I can’t tell you my favorite song, and I can’t narrow down my list of favorite movies to just one. But I can say with absolute certainty that Tokyo is the most wonderful, spectacular, there-aren’t-superlatives-to-adequately-describe-it place I’ve ever visited.

We were in awe of everything: riding the subway (especially at rush hour), green tea ice cream, Italian food that did not seem like Italian food, stores dedicated exclusively to selling colorful condoms, baseball games where the fans cheered the entire time rather than sitting back and halfway-watching the game, a wedding procession at a shrine, streets that were eerily clean, signs written in English that made us laugh, public toilets that had a million buttons, businessmen who took off their shoes and lounged in the grass at the park, $5 sodas, the filming of some TV show where everyone was wearing white.

Vending Machine, Japan

Vending machine in Tokyo, Japan | Image by NV

We visited museums and took in cultural sights and ate Japanese food. It was the little things, the glimpses of daily life that made an impression on me. I’m not sure if I’ll ever have the opportunity to go to Tokyo again. That is one darn long flight, and it isn’t particularly budget-friendly either, but I’m so glad I went at least once. I’m thankful we threw caution to the wind and didn’t sit around saying we’d go “someday.” Every now and then, the wise thing to do is not to wait.

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Spring: recent traveling, writing, reading

I’m starting a new quarterly series here on my blog where I’ll recap what I’ve been up to in terms of…you guessed it!…traveling, writing, and reading. Welcome to the first installment.


In March, we went to Cubs spring training in Phoenix, AZ. The Cubs have a new spring training stadium, and it is gorgeous. Designed to look like Wrigley, it feels like a newer, more intimate version of the original. Before the game, we stopped by batting practice, where my daughter and husband caught two baseballs, and we met Cubs second-baseman Darwin Barney, who just happens to be my daughter’s favorite player.

We also spent an evening in Tempe, walking around the downtown area that almost feels like a small college town. We ate dinner, grabbed some ice cream, and called it a night so that we could get up early the next morning and explore McCormick-Stillman Park before we had to leave for home.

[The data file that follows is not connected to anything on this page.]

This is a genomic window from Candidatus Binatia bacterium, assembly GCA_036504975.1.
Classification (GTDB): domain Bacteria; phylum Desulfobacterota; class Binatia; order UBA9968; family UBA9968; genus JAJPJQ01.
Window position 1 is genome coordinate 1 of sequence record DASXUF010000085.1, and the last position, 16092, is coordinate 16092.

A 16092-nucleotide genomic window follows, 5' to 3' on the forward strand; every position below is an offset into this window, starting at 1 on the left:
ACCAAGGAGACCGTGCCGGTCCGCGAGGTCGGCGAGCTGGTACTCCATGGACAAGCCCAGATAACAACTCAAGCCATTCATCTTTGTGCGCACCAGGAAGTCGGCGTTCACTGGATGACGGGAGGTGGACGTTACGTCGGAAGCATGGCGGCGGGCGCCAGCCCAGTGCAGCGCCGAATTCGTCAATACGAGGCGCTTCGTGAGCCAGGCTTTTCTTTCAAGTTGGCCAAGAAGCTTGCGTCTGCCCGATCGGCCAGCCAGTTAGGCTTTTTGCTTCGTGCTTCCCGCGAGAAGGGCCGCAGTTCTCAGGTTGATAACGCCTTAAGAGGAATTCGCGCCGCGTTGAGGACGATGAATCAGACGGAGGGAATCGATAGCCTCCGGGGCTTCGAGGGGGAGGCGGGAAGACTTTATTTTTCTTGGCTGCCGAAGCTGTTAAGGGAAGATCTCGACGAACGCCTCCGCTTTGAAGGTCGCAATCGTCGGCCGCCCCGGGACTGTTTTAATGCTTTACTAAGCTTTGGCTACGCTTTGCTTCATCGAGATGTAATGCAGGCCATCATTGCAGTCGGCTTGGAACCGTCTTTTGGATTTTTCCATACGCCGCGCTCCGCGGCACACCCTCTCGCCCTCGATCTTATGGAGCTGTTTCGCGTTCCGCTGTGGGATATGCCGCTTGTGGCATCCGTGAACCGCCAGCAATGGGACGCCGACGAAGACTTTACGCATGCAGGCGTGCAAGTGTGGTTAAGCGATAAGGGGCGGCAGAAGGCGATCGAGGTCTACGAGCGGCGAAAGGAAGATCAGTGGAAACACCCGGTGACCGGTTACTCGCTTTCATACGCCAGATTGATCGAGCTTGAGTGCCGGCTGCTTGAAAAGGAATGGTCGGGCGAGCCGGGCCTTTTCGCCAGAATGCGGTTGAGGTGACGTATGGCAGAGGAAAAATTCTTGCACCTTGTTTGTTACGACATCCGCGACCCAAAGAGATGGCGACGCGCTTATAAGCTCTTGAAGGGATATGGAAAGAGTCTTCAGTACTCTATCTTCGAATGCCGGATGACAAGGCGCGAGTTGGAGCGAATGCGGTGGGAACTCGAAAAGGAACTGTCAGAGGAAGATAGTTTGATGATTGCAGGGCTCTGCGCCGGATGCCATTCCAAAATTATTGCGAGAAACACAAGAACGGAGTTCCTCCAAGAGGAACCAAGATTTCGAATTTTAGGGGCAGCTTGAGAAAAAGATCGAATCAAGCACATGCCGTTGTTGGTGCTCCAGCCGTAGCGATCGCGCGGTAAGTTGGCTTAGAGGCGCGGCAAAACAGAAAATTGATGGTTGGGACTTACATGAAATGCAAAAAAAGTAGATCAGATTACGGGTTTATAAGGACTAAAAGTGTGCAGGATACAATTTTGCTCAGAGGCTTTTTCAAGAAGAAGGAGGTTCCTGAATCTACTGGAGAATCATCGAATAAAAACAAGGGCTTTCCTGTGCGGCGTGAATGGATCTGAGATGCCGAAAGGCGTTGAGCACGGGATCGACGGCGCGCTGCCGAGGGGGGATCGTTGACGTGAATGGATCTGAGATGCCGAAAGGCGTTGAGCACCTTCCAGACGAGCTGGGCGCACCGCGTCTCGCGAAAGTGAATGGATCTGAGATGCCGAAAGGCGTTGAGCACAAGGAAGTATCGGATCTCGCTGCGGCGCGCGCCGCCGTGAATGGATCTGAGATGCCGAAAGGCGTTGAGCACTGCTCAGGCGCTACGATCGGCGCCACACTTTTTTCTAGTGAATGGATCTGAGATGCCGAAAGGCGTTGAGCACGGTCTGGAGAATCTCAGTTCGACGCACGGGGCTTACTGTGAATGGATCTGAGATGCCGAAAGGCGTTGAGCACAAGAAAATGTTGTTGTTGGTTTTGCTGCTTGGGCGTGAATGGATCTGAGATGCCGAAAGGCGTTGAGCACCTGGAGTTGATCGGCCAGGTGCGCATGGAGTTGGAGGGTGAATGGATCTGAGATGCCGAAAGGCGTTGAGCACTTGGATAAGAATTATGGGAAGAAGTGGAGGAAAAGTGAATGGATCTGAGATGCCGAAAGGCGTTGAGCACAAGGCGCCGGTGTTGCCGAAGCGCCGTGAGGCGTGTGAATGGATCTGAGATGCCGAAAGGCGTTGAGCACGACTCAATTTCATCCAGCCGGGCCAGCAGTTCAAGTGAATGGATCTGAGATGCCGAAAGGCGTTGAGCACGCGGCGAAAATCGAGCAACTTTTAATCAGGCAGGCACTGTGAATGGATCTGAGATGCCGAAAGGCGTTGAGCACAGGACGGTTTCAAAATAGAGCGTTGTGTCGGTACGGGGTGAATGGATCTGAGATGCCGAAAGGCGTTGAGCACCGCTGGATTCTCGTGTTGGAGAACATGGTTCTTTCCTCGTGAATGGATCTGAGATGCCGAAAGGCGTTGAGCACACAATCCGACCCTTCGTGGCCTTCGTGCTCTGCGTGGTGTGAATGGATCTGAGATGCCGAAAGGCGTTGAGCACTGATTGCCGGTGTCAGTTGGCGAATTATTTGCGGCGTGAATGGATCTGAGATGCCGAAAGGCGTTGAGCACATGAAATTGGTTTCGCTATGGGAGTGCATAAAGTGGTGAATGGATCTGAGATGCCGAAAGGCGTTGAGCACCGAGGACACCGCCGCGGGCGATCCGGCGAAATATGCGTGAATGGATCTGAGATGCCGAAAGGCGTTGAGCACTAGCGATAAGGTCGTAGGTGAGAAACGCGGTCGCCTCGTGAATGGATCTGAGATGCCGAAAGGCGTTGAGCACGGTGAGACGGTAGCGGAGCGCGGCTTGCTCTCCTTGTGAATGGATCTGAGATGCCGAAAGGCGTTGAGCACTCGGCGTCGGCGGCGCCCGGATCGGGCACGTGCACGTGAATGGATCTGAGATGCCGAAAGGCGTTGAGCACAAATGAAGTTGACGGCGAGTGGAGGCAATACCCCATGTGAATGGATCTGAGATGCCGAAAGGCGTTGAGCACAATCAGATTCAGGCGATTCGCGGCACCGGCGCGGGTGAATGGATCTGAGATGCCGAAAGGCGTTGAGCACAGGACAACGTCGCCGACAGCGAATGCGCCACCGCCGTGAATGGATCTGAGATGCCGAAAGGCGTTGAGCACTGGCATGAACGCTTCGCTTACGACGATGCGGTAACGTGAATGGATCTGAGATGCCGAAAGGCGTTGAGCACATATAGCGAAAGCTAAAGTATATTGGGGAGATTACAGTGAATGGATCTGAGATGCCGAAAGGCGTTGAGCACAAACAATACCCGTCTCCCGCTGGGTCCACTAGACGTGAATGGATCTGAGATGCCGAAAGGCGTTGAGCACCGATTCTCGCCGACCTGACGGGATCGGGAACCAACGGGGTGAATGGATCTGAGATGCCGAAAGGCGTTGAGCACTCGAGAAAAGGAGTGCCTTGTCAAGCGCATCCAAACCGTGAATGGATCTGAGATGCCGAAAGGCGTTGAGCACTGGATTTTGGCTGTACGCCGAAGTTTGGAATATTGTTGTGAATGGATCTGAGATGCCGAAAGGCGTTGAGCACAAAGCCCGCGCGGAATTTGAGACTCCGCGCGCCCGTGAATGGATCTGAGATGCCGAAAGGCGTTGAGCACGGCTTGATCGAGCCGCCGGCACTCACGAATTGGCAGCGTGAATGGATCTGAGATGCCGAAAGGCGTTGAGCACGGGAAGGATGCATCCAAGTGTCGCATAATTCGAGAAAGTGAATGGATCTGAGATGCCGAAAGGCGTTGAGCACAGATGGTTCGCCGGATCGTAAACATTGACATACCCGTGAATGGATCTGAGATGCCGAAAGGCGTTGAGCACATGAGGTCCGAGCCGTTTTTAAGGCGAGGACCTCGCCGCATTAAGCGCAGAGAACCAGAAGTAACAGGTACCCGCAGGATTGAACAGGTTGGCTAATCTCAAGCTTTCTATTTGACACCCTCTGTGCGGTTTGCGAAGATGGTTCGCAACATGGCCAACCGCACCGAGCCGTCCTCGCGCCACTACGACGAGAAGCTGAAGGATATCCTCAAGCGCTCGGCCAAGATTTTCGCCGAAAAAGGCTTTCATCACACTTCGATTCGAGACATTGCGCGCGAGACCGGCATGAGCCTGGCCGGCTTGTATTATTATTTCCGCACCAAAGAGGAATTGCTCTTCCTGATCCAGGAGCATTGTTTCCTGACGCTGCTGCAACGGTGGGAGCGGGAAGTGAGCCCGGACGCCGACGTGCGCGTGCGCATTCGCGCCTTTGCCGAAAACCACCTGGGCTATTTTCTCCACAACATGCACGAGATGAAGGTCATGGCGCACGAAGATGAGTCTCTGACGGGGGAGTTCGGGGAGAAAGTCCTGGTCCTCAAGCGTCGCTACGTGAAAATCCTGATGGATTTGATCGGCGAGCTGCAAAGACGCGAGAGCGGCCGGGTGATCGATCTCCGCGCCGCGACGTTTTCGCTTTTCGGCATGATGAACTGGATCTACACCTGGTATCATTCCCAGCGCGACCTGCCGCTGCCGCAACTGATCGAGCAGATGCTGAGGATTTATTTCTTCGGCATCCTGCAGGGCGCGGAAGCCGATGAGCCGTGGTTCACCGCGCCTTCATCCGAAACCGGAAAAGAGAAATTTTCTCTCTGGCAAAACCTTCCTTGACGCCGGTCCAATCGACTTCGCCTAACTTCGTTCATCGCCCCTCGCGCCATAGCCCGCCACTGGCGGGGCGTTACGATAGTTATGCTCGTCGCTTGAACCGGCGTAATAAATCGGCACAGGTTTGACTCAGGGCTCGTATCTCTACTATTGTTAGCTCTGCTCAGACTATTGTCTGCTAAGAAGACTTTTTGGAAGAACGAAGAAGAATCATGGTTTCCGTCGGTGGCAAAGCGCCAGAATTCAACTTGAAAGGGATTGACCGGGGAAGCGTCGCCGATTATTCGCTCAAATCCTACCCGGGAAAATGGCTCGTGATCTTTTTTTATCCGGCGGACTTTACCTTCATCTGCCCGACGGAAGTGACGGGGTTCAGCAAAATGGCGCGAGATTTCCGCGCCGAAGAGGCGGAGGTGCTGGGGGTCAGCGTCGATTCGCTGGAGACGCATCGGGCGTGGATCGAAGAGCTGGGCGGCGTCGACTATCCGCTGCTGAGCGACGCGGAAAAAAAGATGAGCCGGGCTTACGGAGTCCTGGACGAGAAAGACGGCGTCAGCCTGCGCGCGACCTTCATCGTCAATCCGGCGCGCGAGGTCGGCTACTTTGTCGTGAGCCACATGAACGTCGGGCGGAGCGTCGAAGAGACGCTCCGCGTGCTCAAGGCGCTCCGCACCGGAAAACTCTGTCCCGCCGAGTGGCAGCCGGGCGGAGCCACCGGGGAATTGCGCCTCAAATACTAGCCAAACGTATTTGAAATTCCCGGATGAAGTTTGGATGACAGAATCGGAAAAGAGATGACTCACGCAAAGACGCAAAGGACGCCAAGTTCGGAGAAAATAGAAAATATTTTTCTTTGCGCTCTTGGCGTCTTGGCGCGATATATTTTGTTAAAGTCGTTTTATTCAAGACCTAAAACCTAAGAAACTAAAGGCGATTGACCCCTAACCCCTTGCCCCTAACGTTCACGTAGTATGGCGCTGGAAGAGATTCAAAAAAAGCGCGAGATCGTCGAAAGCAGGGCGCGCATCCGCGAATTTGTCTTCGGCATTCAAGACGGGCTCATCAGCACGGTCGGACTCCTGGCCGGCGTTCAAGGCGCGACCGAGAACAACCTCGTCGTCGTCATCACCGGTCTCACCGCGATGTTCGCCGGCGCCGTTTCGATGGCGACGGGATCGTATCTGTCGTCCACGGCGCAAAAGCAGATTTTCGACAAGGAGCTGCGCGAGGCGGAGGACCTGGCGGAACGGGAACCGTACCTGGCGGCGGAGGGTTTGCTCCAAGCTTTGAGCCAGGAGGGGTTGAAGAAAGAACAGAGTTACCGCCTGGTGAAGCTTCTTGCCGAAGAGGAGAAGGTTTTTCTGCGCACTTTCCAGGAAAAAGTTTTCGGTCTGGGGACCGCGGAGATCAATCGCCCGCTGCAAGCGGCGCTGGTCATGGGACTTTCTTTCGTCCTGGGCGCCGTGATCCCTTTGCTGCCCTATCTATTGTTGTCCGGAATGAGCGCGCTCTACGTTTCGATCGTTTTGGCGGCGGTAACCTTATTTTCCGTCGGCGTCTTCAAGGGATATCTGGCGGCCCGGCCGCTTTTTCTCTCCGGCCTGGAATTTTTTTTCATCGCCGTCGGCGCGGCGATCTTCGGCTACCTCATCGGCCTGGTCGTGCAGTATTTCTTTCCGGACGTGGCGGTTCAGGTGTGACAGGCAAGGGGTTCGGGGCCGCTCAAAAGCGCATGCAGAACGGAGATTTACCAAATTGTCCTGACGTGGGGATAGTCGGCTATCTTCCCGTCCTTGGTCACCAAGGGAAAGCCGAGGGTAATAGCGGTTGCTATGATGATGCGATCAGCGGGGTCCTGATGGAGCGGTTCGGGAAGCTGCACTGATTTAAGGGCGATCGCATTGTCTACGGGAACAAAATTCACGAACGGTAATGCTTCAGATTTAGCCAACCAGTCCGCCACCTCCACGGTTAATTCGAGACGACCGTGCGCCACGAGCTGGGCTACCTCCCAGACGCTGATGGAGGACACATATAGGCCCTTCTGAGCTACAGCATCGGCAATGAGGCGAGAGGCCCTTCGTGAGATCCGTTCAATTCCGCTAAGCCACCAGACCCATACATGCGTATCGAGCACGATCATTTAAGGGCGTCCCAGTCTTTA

Spring also took us to Death Valley National Park in California. This is one of my favorite national parks that I’ve visited. This was our second visit to the park, and we spent our time at Furnace Creek (including the Borax Museum), the Mesquite sand dunes, and Dante’s View.


As I mentioned in my last post, I’ve been working on some fiction and creative non-fiction lately. But I haven’t forgotten travel writing or my other freelance projects. I’ve written a few items for Desert Companion (in the family-focused special issue and the May issue), and I covered Victoria, British Columbia for the April issue of Luxury Las Vegas.


I just finished the novel The Vanishing by Wendy Webb, which I enjoyed. I wouldn’t rank it up there among my favorites, but it was an entertaining read. Last night, I opened The Best American Noir of the Century, edited by James Ellroy and Otto Penzler. Call me crazy, but I don’t read short story collections in order. Of course I had to jump right ahead to Joyce Carol Oates’ “Faithless.”

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Journal: New Things

I’m trying something new. I am *deep breath* submitting my fiction and creative non-fiction to publications. *dramatic pause*

Now, if you’re thinking that doesn’t sound like a big deal since A.) I’m a writer and B.) My writing has been published before, let me clue you in.

I’m of the opinion that fiction writing, when done publicly, is like allowing your skull to be pried open and your thoughts examined.

That’s not to say that there is always truth in fiction. However, I do think there is something very personal about fiction writing. Although I’m certainly not an expert when it comes to crafting short stories, I do read a lot, and I think that good fiction taps into a part of the writer’s personality that doesn’t necessarily come across at PTA meetings and networking events.

So, wish me luck on this venture, as I attempt to be brave and expand my writing repertoire. I already received my first rejection, so things are going swimmingly.